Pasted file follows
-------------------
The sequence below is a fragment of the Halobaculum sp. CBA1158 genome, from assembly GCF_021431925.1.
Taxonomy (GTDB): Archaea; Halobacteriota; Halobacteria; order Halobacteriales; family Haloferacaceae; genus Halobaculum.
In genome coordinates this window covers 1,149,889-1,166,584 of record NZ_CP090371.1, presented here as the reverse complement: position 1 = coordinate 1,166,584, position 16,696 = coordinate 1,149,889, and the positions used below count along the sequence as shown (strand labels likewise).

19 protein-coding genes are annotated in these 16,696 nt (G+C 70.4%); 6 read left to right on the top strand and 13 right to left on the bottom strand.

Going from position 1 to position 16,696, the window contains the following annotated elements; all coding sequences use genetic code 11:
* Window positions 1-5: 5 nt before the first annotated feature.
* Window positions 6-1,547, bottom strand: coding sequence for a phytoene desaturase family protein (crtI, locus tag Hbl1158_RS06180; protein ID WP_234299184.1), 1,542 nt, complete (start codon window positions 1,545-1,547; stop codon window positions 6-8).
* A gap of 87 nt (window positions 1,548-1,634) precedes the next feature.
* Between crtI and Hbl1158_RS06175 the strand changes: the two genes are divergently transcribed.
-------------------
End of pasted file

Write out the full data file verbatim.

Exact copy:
The sequence below is a fragment of the Halobaculum sp. CBA1158 genome, from assembly GCF_021431925.1.
Taxonomy (GTDB): Archaea; Halobacteriota; Halobacteria; order Halobacteriales; family Haloferacaceae; genus Halobaculum.
In genome coordinates this window covers 1,149,889-1,166,584 of record NZ_CP090371.1, presented here as the reverse complement: position 1 = coordinate 1,166,584, position 16,696 = coordinate 1,149,889, and the positions used below count along the sequence as shown (strand labels likewise).

19 protein-coding genes are annotated in these 16,696 nt (G+C 70.4%); 6 read left to right on the top strand and 13 right to left on the bottom strand.

Going from position 1 to position 16,696, the window contains the following annotated elements; all coding sequences use genetic code 11:
* Window positions 1-5: 5 nt before the first annotated feature.
* Window positions 6-1,547, bottom strand: coding sequence for a phytoene desaturase family protein (crtI, locus tag Hbl1158_RS06180; protein ID WP_234299184.1), 1,542 nt, complete (start codon window positions 1,545-1,547; stop codon window positions 6-8).
* A gap of 87 nt (window positions 1,548-1,634) precedes the next feature.
* Between crtI and Hbl1158_RS06175 the strand changes: the two genes are divergently transcribed.